By Sandhya Somashekhar
Washington Post Staff Writer
Sunday, September 23, 2007
The chairman's race in Loudoun County is heating up -- but not in the way you might think.
Three-term incumbent Scott K. York (I), who has been chairman for two terms, has started his campaign for reelection not by attacking his opponent but by going after five of his fellow supervisors, all Republicans, whom he has dubbed "the gang of five."
On his Web site, he accuses the group of going on a "residential over-development rampage" and of being "more than simply a public embarrassment." He urges voters to "throw those rascals out."
He also criticized the five in a letter sent this month to more than 9,000 homes.
It's worth pausing here to note that there are six Republicans on the Loudoun County Board of Supervisors. Lori L. Waters (Broad Run), who like York is a moderate on issues relating to growth and development, managed to escape York's wrath. York is a former Republican who split with the party in 2003 over the growth issue.
Michael Firetti, the GOP's candidate for chairman, meanwhile has spent a boatload of cash on ads targeted squarely at York. At least one newspaper ad depicts York with a cane and a top hat dancing on a game board. Above that image is written, "Do you feel like career politicians and special interests are playing Monopoly with your future in Loudoun County?"Another Civil War?
Movie director Ron Maxwell has been in Loudoun County stumping for at least two Republican candidates in this fall's elections: Greg Ahlemann, who aims to be the next Loudoun sheriff, and Jill Holtzman Vogel, who hopes to succeed retiring state Sen. H. Russell Potts Jr. (R-Winchester).
Maxwell made the Civil War epics "Gettysburg" and "Gods and Generals." Washington Post film critic Stephen Hunter called the latter movie "something of a Confederate Honor Restoration Project."
What the two candidates have in common is a very early commitment to cracking down on illegal immigration, a position that has become all the rage since Prince William County passed its much-publicized resolution this summer to study new restrictions on services to illegal residents.
It is clearly an issue close to Maxwell's heart. In a letter to the Loudoun Times-Mirror last month, Maxwell warned that allowing immigrants to flow unabated into the country could have disastrous consequences.
"Mexican and American people are human -- and they will behave as all other peoples everywhere in all of human history, in predictable ways," he wrote. "Why on earth would we want to create the conditions in the American Southwest, or for that matter all across America, for future civil strife, or in a worst case scenario, civil war?"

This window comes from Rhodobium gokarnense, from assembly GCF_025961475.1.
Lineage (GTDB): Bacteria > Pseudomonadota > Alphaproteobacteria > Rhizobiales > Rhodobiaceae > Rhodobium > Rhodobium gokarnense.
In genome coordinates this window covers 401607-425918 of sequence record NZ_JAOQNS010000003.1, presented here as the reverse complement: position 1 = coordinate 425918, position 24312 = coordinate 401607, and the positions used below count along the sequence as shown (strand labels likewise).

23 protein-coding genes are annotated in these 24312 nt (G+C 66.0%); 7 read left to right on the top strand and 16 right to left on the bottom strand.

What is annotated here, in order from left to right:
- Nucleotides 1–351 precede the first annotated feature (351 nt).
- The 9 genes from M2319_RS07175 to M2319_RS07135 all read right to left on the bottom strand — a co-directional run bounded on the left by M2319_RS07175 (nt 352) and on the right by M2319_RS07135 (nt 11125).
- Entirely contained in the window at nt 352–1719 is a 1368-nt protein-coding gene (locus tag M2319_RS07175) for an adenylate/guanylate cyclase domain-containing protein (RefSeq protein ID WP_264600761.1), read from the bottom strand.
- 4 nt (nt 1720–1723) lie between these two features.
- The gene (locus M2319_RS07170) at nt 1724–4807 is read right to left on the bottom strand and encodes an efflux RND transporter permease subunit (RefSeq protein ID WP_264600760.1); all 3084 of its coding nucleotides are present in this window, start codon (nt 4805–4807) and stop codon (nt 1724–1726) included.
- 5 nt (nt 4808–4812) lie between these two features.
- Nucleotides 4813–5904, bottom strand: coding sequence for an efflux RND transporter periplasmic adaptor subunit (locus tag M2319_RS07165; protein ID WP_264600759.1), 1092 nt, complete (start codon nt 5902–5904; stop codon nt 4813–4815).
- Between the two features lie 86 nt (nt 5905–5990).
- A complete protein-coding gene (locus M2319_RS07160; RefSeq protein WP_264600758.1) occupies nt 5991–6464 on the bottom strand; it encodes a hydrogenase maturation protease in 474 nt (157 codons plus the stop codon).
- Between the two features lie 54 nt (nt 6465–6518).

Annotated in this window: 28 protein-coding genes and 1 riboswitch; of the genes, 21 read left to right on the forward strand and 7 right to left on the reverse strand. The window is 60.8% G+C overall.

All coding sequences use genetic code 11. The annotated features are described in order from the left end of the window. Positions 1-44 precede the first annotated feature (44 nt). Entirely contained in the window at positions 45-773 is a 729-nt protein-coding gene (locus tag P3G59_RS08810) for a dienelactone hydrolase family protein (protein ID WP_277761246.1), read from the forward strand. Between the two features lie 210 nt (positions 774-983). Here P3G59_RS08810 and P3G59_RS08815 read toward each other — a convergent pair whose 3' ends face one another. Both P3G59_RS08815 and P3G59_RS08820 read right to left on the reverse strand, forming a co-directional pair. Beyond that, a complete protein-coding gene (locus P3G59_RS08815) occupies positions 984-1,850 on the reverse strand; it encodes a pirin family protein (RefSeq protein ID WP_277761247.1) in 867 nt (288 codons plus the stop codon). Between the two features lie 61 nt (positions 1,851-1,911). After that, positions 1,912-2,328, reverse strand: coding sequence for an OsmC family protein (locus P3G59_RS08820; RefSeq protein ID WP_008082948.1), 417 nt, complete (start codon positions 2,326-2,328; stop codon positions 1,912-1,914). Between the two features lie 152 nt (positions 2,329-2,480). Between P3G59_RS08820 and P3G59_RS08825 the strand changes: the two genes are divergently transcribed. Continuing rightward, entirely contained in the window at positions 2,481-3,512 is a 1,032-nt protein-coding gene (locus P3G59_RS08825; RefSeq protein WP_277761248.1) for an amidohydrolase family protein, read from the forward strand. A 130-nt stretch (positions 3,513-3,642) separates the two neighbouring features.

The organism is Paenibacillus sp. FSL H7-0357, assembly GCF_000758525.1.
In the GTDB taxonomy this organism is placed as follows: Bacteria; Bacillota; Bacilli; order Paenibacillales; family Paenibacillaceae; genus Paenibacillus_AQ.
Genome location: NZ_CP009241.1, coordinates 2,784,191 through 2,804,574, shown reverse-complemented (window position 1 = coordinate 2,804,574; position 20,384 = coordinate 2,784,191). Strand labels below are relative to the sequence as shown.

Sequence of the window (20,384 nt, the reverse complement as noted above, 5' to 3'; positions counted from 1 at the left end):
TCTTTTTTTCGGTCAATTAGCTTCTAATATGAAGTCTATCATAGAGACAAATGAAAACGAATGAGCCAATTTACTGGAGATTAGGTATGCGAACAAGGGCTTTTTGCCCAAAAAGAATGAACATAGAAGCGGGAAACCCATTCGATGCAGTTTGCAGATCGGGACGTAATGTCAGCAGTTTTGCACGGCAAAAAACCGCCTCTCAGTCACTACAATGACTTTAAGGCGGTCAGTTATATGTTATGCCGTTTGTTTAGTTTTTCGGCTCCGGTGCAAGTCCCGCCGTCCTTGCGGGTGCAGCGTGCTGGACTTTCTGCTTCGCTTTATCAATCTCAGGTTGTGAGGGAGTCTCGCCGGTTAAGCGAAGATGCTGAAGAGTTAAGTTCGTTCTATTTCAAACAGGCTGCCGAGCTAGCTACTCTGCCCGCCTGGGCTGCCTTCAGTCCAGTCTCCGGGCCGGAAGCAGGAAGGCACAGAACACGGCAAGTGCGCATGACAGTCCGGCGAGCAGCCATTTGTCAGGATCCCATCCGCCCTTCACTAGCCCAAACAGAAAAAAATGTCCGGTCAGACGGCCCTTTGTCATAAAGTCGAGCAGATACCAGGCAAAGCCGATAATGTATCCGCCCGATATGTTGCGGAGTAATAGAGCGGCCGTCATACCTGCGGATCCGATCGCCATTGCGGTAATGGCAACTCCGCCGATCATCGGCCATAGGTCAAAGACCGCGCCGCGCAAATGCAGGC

Interestingly, one of the stars of "Gods and Generals" is Robert Duvall, who portrays Confederate general Robert E. Lee. Duvall, who lives in Fauquier County, has dabbled in local issues of late, helping to finance the Piedmont Environmental Council's fight against a proposed Dominion Virginia Power high-voltage power line through rural Northern Virginia.
And former senator George Allen had a cameo role as a Confederate soldier in the movie.Vogel Pulls Out of Forum
Vogel was a no-show at a League of Women Voters forum Wednesday for candidates in the 27th Senate District. An aide for the candidate called the league Monday to say that Vogel couldn't make it because of "scheduling conflicts," said Denise Donnelly, voter services head for the league's Loudoun chapter.
The league said it was disappointed with Vogel's pullout, but the show went on with Democrat Karen Schultz and Independent Donald Marro.'Coalition' Takes Aim
A political action committee has launched in Loudoun. The Loudoun Coalition "stands in opposition to five incumbent supervisors who are standing for reelection," according to a Thursday press release announcing the group's formation. The five are Stephen J. Snow (Dulles), Mick Staton Jr. (Sugarland Run), Jim Clem (Leesburg), Eugene A. Delgaudio (Sterling) and Bruce E. Tulloch (Potomac), the board's pro-growth Republicans.
The head of the group is Paul Siker, a Waterford businessman who at one time was involved with the Loudoun County Republican Committee. He isn't saying much about the coalition, not even disclosing how many members it has.
"Without being too mysterious or elusive . . . the membership is definitely vibrant and growing," he said when reached by phone last week.